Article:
Despite its sky-high value, there are many barriers to using Bitcoin for normal things like buying a coffee or groceries. Some of these obstacles are technical, and some social, but a big one has always been the question of taxes.
Right now, every single Bitcoin transaction in the US, no matter how small, must be recorded and later reported to the government in order to pay a capital gains tax. This tax is normally incurred when selling property, stocks, or precious metals—not domestic currency.
The Cryptocurrency Tax Fairness Act of 2017, introduced Thursday by Democratic Rep. Jared Polis and Republican Rep. David Schweikert, would remove this requirement for any Bitcoin transaction under $600 USD. If passed, this law would mean that average folks can use Bitcoin to pay for most things without keeping track of every single purchase and later having to pay capital gains tax on their cryptocurrency.
"Right now, under the law, you have to keep track of every transaction, whether it's for a coffee here or an MP3 player there," Jerry Brito, executive director of Coin Center, which consulted on the bill, told me over the phone. "Because the IRS treats Bitcoin as property for tax purposes, you owe capital gains tax whenever you dispose of Bitcoin, whether that's selling 10,000 bitcoins or buying a coffee."
The issue of Bitcoin and taxes has been a thorny one to date. It's currently unclear, first of all, how many people are actually following the existing rules. Secondly, the government has arguably taken a rather heavy-handed approach enforcing them. In November of last year, the IRS ordered popular Bitcoin exchange Coinbase to reveal the identities of all of its customers over a three-year period—potentially millions of people—to see if they've been paying their taxes. According to Brito, the Cryptocurrency Tax Fairness Act would have made such a broad order unnecessary.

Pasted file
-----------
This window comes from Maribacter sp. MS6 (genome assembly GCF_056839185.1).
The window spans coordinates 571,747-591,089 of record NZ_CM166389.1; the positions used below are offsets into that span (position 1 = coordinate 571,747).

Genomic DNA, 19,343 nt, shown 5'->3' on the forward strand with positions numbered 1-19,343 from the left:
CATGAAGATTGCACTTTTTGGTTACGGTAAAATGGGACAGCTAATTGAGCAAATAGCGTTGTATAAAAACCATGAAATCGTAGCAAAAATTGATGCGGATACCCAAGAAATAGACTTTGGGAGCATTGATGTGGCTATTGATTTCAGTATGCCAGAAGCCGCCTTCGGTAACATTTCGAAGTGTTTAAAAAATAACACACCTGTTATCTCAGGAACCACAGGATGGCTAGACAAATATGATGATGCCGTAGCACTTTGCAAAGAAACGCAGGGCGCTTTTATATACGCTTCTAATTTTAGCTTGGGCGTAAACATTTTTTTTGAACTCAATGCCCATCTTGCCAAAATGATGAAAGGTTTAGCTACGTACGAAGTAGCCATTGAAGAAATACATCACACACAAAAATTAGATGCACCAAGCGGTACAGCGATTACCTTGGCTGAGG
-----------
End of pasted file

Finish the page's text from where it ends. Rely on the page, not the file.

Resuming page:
"Individuals all over the world are starting to use cryptocurrencies for small every day transactions, yet here in the States we have fallen behind and make cryptocurrency use more of a challenge than it needs to be," said Congressman Schweikert in a statement. "With this simple legislative change, anyone can make digital payments to buy a newspaper or a bike without worrying about tax code challenges."
If the Act is passed, it would remove a big barrier to using Bitcoin in the real world. However, Brito said, it's not the only thing that needs to change before the cryptocurrency can be more than a speculative asset or financial tool.
"There are a lot of hurdles before we see widespread use of Bitcoin," he said. "Some of them have to do with the technology advancing so it can handle more transactions, and some of them have to do with usability. But one of those has been the issue of tax—Bitcoin is the one payment system where I have to keep track of capital gains on every transaction. That creates friction, and this law would remove that friction."
Of course, there's a long way to go yet before the Cryptocurrency Tax Fairness Act can become law. And as with any law, it stands a better chance if the community gets together to put pressure on their representatives. According to Brito, support is what's needed now.
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